The sudden announcement by the ruling BJP government has left the opposition clueless.
The Narendra Modi government’s move to introduce 10 per cent reservation for economically disadvantaged upper castes in higher education and government jobs will potentially redefine the contours of affirmative action in India.
Sabka Saath, Sabka Vikas can be a reality if the present government is successful in giving this move a constitutional sanction. It requires immense amount of political will and courage to float an idea that is expected to have major electoral ramifications.
The ruling Bharatiya Janata Party (BJP) is set to benefit from this move. In an attempt to placate the traditional stronghold of the party, the government has taken a much broader and comprehensive approach on reservation. Because, in the political history of independent India, reservation was never envisioned as a tool to empower the disadvantaged on the basis of economic status. The policy of affirmative action in the Constitution was envisaged to bring prestige and repute to people who were historically denied a life of dignity.
No harm to Dalits
Much of the analysis on the issue of reservation to ‘weaker’ upper castes is still premature and speculative in nature. Social interactions have become extremely dynamic these days with the advent of digital media. Dalit organisations are still contemplating on the issue and have been ambivalent in their stance.
The trickle-down effect of this move will not harm the Dalits as reports say that the 10 per cent reservation would be over and above the earmarked quota for Dalits, tribals and other backward classes.
A listless opposition
The sudden announcement by the ruling BJP government has left the opposition clueless. It is precisely moments like these when the opposition misses the precision of a leader like Lalu Prasad Yadav. Lalu Prasad singlehandedly reversed the 2015 assembly election trends in Bihar by making it a forward versus backward battle, thanks to his firm grasp on caste issues. His son Tejashwi Yadav, in contrast, was seen posing random questions without taking a definitive stand on the issue.
Correcting a wrong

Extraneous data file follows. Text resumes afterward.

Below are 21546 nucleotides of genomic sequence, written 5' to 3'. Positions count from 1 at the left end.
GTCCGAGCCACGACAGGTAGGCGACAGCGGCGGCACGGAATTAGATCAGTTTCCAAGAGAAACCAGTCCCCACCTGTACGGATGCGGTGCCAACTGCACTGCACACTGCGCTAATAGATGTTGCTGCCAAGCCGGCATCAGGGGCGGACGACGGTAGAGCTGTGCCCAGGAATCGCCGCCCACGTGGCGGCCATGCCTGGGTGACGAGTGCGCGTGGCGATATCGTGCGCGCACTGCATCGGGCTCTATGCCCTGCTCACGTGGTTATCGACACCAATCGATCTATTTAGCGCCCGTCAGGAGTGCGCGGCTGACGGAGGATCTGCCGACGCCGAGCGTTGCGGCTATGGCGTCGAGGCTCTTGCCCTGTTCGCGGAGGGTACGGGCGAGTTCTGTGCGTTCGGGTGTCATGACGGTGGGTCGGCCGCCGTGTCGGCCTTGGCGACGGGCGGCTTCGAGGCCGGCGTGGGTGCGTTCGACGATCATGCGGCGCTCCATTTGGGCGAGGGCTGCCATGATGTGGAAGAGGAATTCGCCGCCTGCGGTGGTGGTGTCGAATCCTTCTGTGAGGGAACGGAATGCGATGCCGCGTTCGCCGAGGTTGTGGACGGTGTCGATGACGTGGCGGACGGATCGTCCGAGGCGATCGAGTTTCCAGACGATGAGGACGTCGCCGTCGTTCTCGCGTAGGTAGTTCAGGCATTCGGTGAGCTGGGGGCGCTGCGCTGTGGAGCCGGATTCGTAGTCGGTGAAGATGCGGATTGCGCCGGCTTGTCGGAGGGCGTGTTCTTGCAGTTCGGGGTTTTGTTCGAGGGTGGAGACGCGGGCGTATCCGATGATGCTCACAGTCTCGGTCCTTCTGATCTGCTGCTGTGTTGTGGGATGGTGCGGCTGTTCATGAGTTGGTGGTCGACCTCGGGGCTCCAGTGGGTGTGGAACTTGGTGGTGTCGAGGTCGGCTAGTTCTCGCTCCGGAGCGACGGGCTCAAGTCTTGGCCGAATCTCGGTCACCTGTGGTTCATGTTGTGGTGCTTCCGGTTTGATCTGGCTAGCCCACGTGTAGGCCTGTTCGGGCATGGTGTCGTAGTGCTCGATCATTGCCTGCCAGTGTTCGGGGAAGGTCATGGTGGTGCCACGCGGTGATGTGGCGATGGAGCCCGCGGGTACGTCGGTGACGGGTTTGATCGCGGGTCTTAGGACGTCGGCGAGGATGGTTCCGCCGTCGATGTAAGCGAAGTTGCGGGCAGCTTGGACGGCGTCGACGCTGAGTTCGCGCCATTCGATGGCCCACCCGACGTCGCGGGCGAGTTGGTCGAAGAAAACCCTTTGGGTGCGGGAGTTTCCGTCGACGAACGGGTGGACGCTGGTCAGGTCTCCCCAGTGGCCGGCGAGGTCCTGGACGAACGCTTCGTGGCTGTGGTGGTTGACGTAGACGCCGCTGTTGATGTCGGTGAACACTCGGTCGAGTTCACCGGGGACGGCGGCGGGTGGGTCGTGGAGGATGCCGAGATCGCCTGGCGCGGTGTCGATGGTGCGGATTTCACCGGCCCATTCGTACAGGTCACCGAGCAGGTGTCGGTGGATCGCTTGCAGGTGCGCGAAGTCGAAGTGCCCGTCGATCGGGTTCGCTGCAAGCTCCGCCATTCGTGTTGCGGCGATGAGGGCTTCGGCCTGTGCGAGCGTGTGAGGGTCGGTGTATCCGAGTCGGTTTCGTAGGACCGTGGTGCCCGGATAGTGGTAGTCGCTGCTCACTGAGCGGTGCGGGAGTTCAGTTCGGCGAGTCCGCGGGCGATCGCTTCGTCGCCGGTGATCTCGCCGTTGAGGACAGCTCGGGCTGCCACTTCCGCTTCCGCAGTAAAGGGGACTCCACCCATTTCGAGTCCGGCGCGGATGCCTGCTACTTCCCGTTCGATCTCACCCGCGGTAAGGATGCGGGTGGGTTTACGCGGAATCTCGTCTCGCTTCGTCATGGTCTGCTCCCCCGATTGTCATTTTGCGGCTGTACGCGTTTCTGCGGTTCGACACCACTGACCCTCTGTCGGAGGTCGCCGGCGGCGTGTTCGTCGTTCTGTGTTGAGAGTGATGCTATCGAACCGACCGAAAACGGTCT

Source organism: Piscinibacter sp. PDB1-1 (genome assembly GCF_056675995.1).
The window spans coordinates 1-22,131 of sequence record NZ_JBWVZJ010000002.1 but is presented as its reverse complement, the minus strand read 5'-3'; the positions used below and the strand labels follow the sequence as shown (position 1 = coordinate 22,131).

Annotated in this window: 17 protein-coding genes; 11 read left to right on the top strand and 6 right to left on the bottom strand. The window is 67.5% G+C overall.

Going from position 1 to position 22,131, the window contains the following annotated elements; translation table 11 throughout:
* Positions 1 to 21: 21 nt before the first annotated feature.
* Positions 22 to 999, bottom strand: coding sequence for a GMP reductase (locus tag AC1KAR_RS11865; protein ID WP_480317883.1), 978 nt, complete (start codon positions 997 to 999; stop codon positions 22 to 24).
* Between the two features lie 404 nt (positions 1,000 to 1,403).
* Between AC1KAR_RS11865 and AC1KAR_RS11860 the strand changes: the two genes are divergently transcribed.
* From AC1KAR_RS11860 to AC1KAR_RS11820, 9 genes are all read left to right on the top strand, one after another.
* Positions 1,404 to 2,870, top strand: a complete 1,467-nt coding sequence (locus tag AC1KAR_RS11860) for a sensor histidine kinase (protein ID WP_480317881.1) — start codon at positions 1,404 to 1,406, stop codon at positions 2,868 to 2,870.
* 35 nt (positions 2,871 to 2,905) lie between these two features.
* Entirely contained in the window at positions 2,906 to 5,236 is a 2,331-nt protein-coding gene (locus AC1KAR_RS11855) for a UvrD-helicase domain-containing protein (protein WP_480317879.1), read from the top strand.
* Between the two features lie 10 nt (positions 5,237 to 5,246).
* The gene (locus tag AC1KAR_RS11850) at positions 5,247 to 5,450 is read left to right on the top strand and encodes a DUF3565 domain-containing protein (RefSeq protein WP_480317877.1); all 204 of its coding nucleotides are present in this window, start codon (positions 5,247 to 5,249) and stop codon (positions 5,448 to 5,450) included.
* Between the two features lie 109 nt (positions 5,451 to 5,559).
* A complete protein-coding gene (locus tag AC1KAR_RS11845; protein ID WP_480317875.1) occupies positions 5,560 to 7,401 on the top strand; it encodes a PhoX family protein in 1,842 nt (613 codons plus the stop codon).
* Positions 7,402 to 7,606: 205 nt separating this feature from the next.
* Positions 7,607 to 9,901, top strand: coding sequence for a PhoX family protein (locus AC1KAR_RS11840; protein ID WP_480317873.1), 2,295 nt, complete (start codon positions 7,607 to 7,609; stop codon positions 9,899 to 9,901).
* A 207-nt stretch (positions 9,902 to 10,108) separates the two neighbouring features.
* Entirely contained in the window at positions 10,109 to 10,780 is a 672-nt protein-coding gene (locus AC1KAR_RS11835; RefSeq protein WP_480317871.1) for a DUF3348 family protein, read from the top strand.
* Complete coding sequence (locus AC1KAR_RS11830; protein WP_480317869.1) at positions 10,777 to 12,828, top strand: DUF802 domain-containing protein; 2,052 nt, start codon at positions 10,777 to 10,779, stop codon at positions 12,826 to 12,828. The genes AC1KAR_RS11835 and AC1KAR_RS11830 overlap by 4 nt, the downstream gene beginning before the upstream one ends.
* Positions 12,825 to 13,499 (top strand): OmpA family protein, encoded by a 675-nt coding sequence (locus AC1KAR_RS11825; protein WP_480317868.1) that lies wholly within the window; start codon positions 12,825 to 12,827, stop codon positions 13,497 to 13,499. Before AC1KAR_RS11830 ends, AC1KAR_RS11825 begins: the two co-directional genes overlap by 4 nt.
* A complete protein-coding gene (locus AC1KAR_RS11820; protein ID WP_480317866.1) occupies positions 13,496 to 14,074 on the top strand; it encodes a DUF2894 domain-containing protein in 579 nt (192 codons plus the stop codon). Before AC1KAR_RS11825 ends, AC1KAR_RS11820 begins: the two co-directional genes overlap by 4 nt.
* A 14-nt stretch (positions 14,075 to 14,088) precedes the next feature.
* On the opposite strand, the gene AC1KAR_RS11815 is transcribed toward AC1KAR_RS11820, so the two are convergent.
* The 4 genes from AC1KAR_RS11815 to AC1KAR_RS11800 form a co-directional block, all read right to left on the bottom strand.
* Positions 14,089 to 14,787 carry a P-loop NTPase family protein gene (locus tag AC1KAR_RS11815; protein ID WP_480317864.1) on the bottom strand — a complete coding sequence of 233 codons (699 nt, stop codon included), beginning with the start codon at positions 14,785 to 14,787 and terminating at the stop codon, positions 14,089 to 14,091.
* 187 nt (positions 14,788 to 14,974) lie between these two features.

If we take a closer look at the history of granting reservation, we will realise that the upper castes had somewhat reconciled to the idea of reservation to Dalits and tribal communities. Problems emerged following the findings of the Mandal commission, which earmarked 27 per cent quota for other backward classes. Castes in the OBC segment were traditionally rich and belonged to land-holding communities like Yadavs in Bihar and Marathas in Maharashtra.
The present move by the Narendra Modi government to provide reservation to ‘weaker’ upper castes is an attempt to correct this historic wrong by fundamentally rethinking the principles and nature of social justice in India.
Ambedkar on depressed classes
It was none other than B.R. Ambedkar who in his definition of ‘Depressed Classes’, a term largely used for untouchables, included upper castes too. In a speech delivered in Marathi to social workers on 9 March 1924, he said: “I would certainly not limit the use of the power of my intellect to my family and my caste. I will render them to the benefit of entire Depressed Classes, to help them build their social movement and struggle. I have been thinking of numerous schemes. If they are successful, then both the untouchable as well as the upper caste would benefit.” (Narendra Jadhav, Ambedkar Speaks, Vol. I)
Ambedkar is revered by Dalits, but unfortunately his intellectual appeal has been restricted to just one section of society. The man was clearly ahead of his times in vision and imagination.
Once the government’s proposal for reservation is presented before Parliament for discussion, more of its content would be available for mass consumption and public scrutiny.
The author is a Fellow at India Foundation and Assistant Professor, Patna University.
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